Sony has introduced an extension of their Digital Betacam format, called HDCAM. This format is a compromise digital VTR that uses both bandwidth limiting and digital compression to make a practical digital HDTV VTR. It is also the only HD format available in a camcorder.
The real excitement in digital videotape right now lies in a group of low-end formats, all of which are vying for a spot in this market as the de-facto standard. Two of these are based on 1/2" tape: Betacam SX and D9 (Digital S). Betacam SX uses the Beta cassette shell, and records compressed component video using MPEG2 Studio Profile@Main Level compression. It is intended for field acquisition.
D9 is the VHS version of Betacam SX, and uses the VHS cassette shell. It uses a mild 3.3:1, DV-based compression, and is intended for general use. Of these two, D9 has won hands down. Users have been reporting unbelivable video head life, sometimes in excess of 10,000 hours! a 100 Megabit/sec. version of D9 is in the works.
Three digital formats using 1/4"
Three digital formats using 1/4" tape have recently been introduced, one of them intended for consumer use. This format, which used to be called DVC is now simply called DV. It uses evaporated metal tape to record up to two hours on an approx. 8 mm-sized tape. A mild 5:1 intraframe video compression scheme is utilized, and picture quality is extremely good; certainly better than anything the consumer has heretofore had! A few camcorders using the DV format are currently available. Decks will be available as soon as the copyright people can rest assured that no one can pirate digital copies of movies with the machine!
The DV format is so good that Panasonic created a professional version called DVC pro (D7). Although it uses the same basic compression and recording scheme, it has a number of features to facilitate editing, etc. Not to be outdone, Sony has introduced the equally useful (and incompatible) format called DVCAM. (Again, DV with extra features to facilitate professional use.) There has been a war to see which of these formats will catch on and take the market, and Panasonic appears to be the winner. They have introduced higher bit rate versions of DVCPRO, called DVCPRO50 and DVCPRO100. DVCPRO50 is similar in performance to D9. DVCPRO100 is intended as a low-end HDTV format. It is just (1999) reaching the marketplace. DVCAM, though a good product, has not sold nearly as well.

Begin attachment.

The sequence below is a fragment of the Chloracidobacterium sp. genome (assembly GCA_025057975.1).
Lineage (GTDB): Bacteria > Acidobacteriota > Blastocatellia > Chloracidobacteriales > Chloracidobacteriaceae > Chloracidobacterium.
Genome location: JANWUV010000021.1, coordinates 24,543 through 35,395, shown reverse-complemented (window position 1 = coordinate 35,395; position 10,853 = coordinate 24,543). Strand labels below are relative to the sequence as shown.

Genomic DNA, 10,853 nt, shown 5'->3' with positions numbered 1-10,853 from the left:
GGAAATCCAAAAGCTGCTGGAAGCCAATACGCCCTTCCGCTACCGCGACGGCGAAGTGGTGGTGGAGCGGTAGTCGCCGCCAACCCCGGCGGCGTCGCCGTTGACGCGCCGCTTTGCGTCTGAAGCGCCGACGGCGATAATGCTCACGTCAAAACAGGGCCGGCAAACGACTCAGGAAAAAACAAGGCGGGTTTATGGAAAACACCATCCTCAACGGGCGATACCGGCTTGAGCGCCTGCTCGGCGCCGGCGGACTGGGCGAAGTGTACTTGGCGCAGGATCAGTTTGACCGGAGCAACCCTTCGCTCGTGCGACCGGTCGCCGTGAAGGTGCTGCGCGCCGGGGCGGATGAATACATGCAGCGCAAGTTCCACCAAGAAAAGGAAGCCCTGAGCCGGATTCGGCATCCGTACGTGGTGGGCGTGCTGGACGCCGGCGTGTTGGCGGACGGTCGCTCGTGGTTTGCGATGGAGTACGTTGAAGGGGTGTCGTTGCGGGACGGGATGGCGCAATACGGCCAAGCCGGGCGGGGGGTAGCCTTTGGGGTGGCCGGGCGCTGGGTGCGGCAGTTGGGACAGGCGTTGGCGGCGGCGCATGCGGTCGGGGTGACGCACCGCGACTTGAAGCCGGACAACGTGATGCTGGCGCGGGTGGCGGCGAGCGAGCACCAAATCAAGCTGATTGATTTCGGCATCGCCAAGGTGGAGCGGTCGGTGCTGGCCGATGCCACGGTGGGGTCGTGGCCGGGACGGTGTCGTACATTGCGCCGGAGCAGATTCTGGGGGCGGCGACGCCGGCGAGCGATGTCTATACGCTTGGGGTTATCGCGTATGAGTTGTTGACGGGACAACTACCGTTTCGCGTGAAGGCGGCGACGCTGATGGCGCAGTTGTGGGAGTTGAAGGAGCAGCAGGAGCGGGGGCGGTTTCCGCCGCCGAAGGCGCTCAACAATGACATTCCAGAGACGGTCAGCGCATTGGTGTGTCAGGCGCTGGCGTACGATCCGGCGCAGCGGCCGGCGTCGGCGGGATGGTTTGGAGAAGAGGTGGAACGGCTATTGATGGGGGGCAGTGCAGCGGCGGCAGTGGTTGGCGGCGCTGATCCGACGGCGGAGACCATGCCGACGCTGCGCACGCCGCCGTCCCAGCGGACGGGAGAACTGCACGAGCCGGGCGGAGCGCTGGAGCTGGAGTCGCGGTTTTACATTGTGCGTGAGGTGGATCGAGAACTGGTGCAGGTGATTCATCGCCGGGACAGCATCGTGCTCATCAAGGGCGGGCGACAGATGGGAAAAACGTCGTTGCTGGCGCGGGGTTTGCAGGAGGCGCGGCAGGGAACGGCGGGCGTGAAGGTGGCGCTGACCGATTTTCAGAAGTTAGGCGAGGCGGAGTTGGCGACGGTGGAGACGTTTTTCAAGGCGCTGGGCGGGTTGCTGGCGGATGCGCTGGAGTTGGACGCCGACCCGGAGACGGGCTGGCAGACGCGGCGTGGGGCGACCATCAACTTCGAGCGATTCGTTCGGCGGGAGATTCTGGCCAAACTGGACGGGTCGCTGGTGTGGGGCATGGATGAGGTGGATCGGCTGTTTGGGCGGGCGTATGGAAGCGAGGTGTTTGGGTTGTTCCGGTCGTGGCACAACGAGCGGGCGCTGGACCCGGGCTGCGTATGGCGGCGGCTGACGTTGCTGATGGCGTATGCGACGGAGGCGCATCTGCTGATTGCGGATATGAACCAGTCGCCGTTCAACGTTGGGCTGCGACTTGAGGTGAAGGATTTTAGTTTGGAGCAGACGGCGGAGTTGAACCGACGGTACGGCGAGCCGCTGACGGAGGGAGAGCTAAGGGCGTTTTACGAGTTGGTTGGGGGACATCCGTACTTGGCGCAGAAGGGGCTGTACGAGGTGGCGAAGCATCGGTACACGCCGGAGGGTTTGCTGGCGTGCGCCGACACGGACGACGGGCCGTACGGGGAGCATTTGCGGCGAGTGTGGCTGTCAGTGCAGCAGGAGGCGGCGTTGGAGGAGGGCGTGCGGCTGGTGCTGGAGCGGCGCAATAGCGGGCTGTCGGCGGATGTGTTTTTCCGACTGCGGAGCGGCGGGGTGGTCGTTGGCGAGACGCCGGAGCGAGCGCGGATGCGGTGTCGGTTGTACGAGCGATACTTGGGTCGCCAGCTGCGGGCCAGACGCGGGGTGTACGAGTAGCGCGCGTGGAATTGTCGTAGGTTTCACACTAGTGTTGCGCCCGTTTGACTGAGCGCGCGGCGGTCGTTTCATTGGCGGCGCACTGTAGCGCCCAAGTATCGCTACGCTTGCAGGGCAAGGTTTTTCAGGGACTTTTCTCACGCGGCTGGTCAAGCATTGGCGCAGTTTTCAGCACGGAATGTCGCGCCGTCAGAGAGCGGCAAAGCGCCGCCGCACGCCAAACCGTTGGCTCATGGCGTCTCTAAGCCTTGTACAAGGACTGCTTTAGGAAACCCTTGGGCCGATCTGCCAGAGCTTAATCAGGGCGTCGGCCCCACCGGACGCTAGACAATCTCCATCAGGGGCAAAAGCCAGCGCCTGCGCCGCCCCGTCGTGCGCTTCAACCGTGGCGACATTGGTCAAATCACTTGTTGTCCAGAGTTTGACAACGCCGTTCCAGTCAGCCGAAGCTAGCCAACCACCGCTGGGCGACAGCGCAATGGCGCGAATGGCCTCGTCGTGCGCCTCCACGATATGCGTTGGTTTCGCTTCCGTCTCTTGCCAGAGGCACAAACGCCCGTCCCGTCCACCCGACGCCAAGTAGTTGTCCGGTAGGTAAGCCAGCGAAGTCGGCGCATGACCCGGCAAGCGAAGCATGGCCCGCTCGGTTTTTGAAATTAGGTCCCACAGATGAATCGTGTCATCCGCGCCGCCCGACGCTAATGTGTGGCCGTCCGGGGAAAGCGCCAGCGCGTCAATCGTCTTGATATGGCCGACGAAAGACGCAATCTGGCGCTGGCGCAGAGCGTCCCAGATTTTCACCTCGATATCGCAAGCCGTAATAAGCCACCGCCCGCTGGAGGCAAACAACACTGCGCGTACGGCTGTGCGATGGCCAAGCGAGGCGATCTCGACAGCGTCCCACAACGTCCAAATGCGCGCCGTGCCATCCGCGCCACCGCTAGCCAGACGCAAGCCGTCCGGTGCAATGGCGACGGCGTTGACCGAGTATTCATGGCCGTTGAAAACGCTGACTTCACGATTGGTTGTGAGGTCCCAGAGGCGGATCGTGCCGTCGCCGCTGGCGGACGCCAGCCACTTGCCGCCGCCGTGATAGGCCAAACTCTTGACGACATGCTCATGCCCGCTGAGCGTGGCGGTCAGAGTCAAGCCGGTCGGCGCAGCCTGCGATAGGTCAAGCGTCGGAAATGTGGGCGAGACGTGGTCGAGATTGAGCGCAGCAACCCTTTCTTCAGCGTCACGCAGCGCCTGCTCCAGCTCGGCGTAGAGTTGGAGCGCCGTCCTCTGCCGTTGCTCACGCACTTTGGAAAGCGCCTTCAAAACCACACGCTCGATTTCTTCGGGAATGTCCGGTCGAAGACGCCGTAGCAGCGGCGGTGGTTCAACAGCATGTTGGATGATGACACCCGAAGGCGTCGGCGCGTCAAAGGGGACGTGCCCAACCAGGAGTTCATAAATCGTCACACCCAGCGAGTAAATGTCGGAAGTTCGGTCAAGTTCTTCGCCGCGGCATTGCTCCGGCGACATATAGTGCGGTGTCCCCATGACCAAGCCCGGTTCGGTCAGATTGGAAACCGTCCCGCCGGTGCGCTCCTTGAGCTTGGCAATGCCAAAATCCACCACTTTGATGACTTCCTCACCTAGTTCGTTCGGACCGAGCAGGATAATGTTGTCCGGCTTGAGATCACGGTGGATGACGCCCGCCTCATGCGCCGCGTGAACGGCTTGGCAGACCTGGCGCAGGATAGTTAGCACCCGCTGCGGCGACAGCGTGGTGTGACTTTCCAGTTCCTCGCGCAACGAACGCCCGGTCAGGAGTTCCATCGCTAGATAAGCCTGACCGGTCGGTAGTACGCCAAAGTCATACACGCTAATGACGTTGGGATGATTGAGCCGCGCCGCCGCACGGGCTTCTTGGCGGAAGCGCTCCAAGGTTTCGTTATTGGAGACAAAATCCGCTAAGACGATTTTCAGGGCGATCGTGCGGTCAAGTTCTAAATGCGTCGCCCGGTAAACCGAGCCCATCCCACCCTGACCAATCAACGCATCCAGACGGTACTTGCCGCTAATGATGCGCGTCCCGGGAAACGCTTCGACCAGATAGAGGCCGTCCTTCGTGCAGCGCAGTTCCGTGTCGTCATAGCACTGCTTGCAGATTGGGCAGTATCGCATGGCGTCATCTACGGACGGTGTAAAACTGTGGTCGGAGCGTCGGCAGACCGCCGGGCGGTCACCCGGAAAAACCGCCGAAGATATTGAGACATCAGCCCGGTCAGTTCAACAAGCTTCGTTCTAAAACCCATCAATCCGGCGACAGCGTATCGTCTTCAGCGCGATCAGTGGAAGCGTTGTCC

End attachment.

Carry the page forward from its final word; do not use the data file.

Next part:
Things have not stood still in the consumer world. DV is doing well in the marketplace. However, a new format, based on 8 MM has arisen to challenge it. It is called digital-8, not to be confused with SMPTE D8 (Tentatively Digital Betacam.) It uses ordinary Hi-8 videocassettes, although standard 8 cassettes will work, too (With reduced performance). This format, available from several Japanese vendors, appears to be a potential winner. (This format is so new that I have little info on it on the 'VTR formats' page. Apparently, the compression format used is intraframe, which will allow easy editing.)
Another format, intended as a home format, has been introduced. It is called D-VHS, and is intended for recording direct digital bitstreams from satellite and DTV broadcasts. It has several quality levels, one of which allows up to 49 hours (!) to be recorded on one cassette. Although it originally looked like this format could only be used to record digital video from satellites, it now appears that this format will come to be usable for all day-to-day digital video recording needs. Note that these machines have an elaborate copy-limiting algorithm built in that will allow everything from no copies to unlimited copies. Despite this, copyright issues forced these machines off the shelves in early 2000. It has returned to the shelves as of late 2003, but has not been really popular.